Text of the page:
The University of Chicago is one of the world's great intellectual communities and centers of learning. It has achieved particular distinction through faculty scholarship, the training of graduate students, and an undergraduate education that emphasizes critical thinking and broad, interdisciplinary exposure to the common wisdom of humankind. Few institutions are as well known for advancing knowledge. The first three Americans to win the Nobel Prize in physics were all University of Chicago faculty members. In the last 20 years, Chicago's faculty has been honored with the Nobel prize 27 more times - seven in physics, five in chemistry, 13 in economics, one in literature, and one in peace.
In all, 85 recipients of the Nobel Prize have been students, researchers, or faculty at the University including: economists Milton Friedman, who was cited for his study of monetary policy; Theodore Schultz, who shoed the relationship between education and economic development; George Stigler, who was cited for his research on government regulation; Merton Miller, who assessed the use of debt as a source of corporate capital; Gary Becker, who applied an economic approach to diverse aspects of human behavior; Robert Fogel, who applied economics and statistics to the analysis of history; Robert Lucas, who developed and applied the hypothesis of rational expectations and transformed traditional macroeconomics analysis; and Myron Scholes, who won the award for the work he did to explain the pricing of stock options with the late Fisher Black, also a former University of Chicago faculty member. Eight Nobel laureates are currently active members of the faculty. They are Robert Lucas (economics, 1995), Robert Fogel (economics, 1993), Gary Becker (economics, 1992), James Heckman (economics, 2000), James Cronin (physics, 1980), Ronald Coase (economics, 1991), Roger Myerson (economics, 2007), and Yoichiro Nambu (physics, 2008).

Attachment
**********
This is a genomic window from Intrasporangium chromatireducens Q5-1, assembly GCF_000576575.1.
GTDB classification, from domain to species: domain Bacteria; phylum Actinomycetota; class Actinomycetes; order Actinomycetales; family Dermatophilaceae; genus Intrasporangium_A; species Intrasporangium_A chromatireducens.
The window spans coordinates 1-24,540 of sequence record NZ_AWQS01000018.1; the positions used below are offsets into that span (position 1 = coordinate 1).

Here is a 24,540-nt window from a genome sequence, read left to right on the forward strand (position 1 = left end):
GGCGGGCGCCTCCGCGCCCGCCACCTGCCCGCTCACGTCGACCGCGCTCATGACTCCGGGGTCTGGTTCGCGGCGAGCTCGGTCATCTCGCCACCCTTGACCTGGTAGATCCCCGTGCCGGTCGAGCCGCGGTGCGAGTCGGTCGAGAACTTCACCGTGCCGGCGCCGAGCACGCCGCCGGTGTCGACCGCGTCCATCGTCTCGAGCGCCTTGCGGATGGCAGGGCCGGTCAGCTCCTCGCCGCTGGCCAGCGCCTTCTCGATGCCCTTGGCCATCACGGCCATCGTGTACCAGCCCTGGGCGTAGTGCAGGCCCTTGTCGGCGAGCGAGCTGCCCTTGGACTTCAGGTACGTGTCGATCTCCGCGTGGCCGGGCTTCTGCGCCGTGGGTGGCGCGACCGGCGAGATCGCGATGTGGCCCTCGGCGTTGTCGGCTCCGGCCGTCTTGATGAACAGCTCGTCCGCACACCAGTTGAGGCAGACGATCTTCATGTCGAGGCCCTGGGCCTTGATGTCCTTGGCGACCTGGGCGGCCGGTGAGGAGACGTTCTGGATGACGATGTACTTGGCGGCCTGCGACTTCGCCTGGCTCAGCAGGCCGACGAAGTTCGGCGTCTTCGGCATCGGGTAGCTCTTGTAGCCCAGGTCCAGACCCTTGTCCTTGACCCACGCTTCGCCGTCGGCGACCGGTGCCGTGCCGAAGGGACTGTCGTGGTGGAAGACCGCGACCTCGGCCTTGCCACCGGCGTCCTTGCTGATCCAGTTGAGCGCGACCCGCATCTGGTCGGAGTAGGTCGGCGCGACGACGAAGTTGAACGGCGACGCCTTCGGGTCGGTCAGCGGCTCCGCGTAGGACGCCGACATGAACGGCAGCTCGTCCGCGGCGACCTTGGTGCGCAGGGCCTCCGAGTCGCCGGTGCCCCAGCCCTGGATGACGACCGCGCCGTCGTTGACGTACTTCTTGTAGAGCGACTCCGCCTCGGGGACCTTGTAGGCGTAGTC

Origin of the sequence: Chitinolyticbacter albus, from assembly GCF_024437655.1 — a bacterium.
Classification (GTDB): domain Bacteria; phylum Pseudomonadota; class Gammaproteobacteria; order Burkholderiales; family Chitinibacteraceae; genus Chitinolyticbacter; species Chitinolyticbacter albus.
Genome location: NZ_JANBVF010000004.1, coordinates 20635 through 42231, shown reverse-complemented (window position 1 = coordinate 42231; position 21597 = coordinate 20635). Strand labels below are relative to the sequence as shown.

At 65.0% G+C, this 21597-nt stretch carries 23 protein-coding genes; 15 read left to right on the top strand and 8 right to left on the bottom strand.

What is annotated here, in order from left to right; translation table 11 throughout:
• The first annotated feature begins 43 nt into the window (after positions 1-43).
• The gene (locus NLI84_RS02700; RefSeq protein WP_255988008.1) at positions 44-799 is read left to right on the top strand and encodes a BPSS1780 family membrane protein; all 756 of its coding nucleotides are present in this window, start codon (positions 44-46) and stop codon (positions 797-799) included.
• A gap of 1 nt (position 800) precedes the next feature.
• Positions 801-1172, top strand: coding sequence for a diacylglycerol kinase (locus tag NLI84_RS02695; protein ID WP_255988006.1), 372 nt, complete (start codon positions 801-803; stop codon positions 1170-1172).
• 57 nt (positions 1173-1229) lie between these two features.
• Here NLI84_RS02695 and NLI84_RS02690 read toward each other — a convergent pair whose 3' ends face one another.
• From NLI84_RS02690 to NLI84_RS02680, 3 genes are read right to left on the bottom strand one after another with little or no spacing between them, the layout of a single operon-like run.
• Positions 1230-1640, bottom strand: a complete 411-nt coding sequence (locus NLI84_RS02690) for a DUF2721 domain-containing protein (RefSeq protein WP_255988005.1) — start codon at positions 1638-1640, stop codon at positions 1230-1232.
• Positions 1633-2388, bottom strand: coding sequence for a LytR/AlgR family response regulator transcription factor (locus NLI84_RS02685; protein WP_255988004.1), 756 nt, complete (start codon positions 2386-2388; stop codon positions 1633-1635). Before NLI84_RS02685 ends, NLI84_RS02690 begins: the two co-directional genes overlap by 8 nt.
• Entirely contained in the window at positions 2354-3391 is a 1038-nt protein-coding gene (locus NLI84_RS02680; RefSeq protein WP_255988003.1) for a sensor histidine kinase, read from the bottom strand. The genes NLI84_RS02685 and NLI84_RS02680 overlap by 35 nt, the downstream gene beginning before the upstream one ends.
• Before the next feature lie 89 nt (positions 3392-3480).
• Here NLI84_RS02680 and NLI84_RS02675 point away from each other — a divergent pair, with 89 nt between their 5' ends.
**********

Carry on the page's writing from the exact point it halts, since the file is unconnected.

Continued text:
The University of Chicago was founded by John D. Rockefeller in 1890 and its first president was William Rainey Harper. Their institution would be a modern research university, combining an English-style undergraduate college and a German-style graduate research institute. The University of Chicago quickly fulfilled Harper and Rockefeller's dreams by becoming a national leader in higher education and research. Their visionary spirit continues to inspire the work performed at the University of Chicago. Its scholarship is marked by a willingness to challenge conventional thinking and a desire to explore uncharted territory. As a result, the University has always been on the leading edge of discovery. Rockefeller proudly called The University of Chicago "the best investment I ever made."
A leader in higher education, Chicago has earned a celebrated reputation as a "teacher of leaders." Currently 67 University of Chicago alumni hold faculty posts at business schools and universities internationally. More than 50 of its graduates are deans of leading business schools, and over 4,750 of its alumni are owners, CEOs, or top officers in firms worldwide.